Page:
Within MENA, the areas where brand affinity is highest are the more “product–driven” environments (food, clothing). Within the typically more “service–driven” environments (banking and insurance), emotional connection with brands is lagging. Consumers demonstrate an average of just 54 per cent loyalty level to these service-driven sectors, compared with 66 per cent to industries where the focus is more product-led.
“While brand loyalty in MENA is much stronger than in other global geographies, there is still an anomaly between loyalty to products and loyalty to services. This highlights the need for organisations to recognise the importance of customer experience in driving customer acquisition, growth and retention. Customer experience is the new brand.” said Ross.
Consumer communication gets personal
Customers have turned their backs on established media channels and are electing their own spokespeople. The survey identifies a divide between mature and less mature markets’ perceptions of the value of social media. When asked to rate the medium’s worth as an objective tool for finding and validating information, globally, consumers gave it an unexceptional 5.4 out of 10; however, the more positive consumers of the MENA region responded with 6.3, as did China.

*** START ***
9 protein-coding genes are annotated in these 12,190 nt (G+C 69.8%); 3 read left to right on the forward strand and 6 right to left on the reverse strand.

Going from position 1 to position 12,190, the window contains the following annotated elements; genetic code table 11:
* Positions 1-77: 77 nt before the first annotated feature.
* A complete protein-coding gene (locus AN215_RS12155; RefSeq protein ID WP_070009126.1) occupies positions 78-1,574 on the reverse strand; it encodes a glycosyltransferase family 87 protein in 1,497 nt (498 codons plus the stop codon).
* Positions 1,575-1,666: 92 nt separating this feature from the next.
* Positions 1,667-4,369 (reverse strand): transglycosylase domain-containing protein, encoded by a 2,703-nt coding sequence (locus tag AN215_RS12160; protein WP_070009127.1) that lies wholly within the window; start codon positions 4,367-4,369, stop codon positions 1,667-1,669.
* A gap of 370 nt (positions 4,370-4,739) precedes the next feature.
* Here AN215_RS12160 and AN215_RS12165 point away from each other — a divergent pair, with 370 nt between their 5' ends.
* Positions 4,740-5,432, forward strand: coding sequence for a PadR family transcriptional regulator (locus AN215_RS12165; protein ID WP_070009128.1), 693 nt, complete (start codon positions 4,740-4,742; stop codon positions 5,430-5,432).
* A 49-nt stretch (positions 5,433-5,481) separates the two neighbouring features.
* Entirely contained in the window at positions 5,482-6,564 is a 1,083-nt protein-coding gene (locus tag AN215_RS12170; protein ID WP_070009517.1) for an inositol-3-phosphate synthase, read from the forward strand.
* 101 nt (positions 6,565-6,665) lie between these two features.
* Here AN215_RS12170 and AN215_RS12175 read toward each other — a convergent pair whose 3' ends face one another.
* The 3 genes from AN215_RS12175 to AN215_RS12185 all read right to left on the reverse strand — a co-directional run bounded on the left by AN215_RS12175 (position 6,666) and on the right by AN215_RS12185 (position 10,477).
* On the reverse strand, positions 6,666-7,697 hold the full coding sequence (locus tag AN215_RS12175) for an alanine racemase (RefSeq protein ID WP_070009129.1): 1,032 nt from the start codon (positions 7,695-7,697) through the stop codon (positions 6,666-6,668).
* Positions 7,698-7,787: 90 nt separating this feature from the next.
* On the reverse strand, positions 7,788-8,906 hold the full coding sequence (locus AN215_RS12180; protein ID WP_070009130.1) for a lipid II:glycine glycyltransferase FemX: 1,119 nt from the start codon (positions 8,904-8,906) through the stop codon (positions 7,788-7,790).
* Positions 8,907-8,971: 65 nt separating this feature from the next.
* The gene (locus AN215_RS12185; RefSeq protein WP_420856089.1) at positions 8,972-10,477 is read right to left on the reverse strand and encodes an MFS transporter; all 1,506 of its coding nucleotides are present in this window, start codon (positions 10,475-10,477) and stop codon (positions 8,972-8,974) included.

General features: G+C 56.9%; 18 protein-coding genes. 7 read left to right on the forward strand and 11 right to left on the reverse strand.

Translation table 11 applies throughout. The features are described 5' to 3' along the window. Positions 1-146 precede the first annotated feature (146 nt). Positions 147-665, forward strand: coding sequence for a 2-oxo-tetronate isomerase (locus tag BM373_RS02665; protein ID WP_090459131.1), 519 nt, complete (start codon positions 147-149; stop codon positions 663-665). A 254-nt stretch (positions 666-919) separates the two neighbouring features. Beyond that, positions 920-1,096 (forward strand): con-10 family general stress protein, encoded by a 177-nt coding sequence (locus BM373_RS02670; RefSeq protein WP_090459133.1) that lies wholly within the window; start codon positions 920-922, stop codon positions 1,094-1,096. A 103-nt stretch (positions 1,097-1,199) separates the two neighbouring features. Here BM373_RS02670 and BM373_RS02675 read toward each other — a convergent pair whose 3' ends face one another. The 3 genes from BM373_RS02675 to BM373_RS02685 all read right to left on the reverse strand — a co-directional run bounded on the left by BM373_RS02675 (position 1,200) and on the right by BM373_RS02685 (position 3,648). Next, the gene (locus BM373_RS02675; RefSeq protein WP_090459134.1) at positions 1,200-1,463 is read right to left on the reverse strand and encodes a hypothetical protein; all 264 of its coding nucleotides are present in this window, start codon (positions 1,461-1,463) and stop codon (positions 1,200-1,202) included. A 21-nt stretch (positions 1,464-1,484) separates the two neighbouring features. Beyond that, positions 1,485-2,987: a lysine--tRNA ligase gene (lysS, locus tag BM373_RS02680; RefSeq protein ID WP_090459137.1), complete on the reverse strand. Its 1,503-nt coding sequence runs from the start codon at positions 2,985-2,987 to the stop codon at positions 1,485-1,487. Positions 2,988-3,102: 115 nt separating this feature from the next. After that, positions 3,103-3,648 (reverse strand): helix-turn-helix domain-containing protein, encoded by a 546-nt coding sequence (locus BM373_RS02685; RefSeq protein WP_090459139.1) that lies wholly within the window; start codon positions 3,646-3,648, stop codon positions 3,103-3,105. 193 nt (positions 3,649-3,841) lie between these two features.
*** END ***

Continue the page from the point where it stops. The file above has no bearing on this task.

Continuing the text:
Ross added, “MENA consumers have a new voice, they are amongst the most digitally engaged on the planet and their expectations are higher than they have ever been. Through social media, blogs, brand communities and other online forums, consumers are sharing their views, preferences, likes and dislikes with anyone who cares to listen.”
Knowing it all, having it all
The report reveals that the web has inverted the global power relationship. It has given consumers the means to have it all their own way. In the MENA region, 65 per cent go online at least once during the shopping process — above the global average of 62 per cent, and above India (64 per cent), though slightly behind China (68 per cent). Within the MENA region however, there are some interesting country variations in willingness to shop online: in Jordan, 43 per cent buy predominantly in–store, while just 10 per cent shop mainly online. However, in the UAE, 38 per cent say they shop mainly in–store and 21 per cent online.
From consumer to co-creator
Consumers now want bespoke attention whenever they deal with a product or service provider, all the way through the shopping experience — from innovations they help shape, to immediate rewards for loyalty. Payment is one area where consumers want it their way. According to the survey, 39 per cent of consumers globally prefer to pay by cash, whereas in MENA, 60 per cent opt for cash, much higher than the global average of 39 per cent.
“The trends identified in our survey have urgent implications for businesses in MENA. An understanding of these implications, supported by the solid principles of effective marketing, will help organisations navigate the new consumer environment. Engaging in dialogue with consumers, making service personal and providing an end–to–end brand experience are essential for the success of any business,” concluded Ross.